Schedulers.newThread().schedulePeriodically({
                observer.onNext("application-state-from-network");
            }, 0, 1000, TimeUnit.MILLISECONDS);
        }).take(10).subscribe({ v -> println(v) });
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benjchristensen commented Jan 2, 2014

Here is Java using manual recursion instead of schedulePeriodically:

        Observable.create(new OnSubscribeFunc<String>() {

            @Override
            public Subscription onSubscribe(final Observer<? super String> o) {

                return Schedulers.newThread().schedule(0L, new Func2<Scheduler, Long, Subscription>() {

                    @Override
                    public Subscription call(Scheduler inner, Long t2) {
                        o.onNext("data-from-polling");
                        return inner.schedule(t2, this, 1000, TimeUnit.MILLISECONDS);
                    }
                });
            }

        }).toBlockingObservable().forEach(new Action1<String>() {

            @Override
            public void call(String v) {
                System.out.println("output: " + v);
            }

        });
@lexer

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lexer commented Jan 2, 2014

@benjchristensen

I think primary problem is that schedulePeriodically do not wait till operation is completed.

Java ScheduledExecutorService(http://docs.oracle.com/javase/7/docs/api/java/util/concurrent/ScheduledExecutorService.html) has two different methods:

  1. scheduleWithFixedDelay
  2. scheduleAtFixedRate

So I think we need to add scheduleWithFixedDelay analog to Rx scheduler.

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lexer commented Jan 11, 2014

@benjchristensen Haven't noticed you second message. Thanks a lot for this manual recursion implementation!

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roman-ku commented Jul 17, 2016

@benjchristensen

How can scheduling periodically but wait for completion be done today using RxJava? Your code snippet has several things that have been deprecated, so I am wondering what an alternative would look like?

@akarnokd

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akarnokd commented Jul 17, 2016

Use Observable.interval() as the starting point and forget that manual recursion.

Observable.interval(1, TimeUnit.SECONDS, Schedulers.io())
.map(time -> pollSource())
.toBlocking()
.subscribe(System.out::println, Throwable::printStackTrace)
@roman-ku

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roman-ku commented Jul 18, 2016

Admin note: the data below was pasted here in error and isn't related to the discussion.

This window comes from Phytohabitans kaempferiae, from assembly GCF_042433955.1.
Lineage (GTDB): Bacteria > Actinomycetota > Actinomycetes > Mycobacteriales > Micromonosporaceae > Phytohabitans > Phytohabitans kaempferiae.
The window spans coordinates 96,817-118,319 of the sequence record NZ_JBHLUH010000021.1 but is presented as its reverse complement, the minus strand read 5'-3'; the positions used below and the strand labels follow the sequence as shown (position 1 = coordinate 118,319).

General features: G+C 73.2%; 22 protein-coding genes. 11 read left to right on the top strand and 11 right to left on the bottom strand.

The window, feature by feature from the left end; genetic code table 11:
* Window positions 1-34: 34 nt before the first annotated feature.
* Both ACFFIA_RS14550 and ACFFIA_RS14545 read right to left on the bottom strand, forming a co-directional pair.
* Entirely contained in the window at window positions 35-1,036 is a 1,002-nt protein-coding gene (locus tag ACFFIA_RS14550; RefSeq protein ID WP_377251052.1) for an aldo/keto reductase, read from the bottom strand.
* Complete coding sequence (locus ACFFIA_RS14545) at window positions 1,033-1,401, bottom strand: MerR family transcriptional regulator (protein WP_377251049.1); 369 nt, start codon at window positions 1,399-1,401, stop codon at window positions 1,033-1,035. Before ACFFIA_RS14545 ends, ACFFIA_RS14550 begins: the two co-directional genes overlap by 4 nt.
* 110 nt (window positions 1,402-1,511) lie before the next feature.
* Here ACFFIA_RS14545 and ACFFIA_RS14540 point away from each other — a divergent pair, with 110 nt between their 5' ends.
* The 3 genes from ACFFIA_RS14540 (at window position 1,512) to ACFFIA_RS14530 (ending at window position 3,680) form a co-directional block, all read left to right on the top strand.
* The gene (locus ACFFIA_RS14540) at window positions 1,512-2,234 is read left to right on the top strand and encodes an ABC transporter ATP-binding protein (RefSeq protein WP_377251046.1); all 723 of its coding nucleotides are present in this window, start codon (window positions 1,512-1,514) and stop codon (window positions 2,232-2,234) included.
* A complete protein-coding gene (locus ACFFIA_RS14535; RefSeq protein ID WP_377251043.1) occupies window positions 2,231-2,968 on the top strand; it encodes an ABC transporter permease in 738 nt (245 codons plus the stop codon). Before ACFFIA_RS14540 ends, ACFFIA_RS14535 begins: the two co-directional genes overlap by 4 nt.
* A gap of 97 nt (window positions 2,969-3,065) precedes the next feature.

@akarnokd

The problem with that is that the "interval" operator is dumb. It will continue to pump out a pulse every X seconds without any regards what happens down the line. That is not what I want. The "toBlocking" does nothing to fix this.

The behavior I want is a new tick from the time the poll finished not every 20 seconds:

What your code does:
0 (seconds): tick generated
0: poll started
5: poll finished
20: new tick generated

What I want:
0 (seconds): tick generated
0: poll started
5: poll finished
25: new tick generated

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akarnokd commented Jul 18, 2016

Okay then, how about:

Observable.fromCallable(() -> pollValue())
.repeatWhen(o -> o.concatMap(v -> Observable.timer(20, TimeUnit.SECONDS)));

@akarnokd akarnokd added the Question label Jul 18, 2016

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roman-ku commented Jul 19, 2016

@akarnokd

I did some testing and it looks like it's working as intended. I will have to throw in some conditional check so it doesn't go on forever but it looks like we have a winner!

Thank you so much! I really appreciate your help!

@cxzhang2

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cxzhang2 commented Jan 31, 2017

@akarnokd
I maybe be doing something wrong but it looks like unsubscribing to the Observable you suggested won't stop the currently scheduled emission from going out, any way to get around this? Thanks!

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akarnokd commented Jan 31, 2017

@cxzhang2 An unsubscribe should stop that timer. Do you have some code that demonstrates what you experience?

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cxzhang2 commented Jan 31, 2017

@akarnokd totally my mistake, great solution thank you!

@lby1992

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lby1992 commented Jul 18, 2017

I found this post, hope it helps.

@Lavaei

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Lavaei commented Aug 8, 2017

You can use retryWhen instead of repeatWhen and in your map() operator use Rx.Observable.throw(new Error('My Error Message')) in case you want to retry the request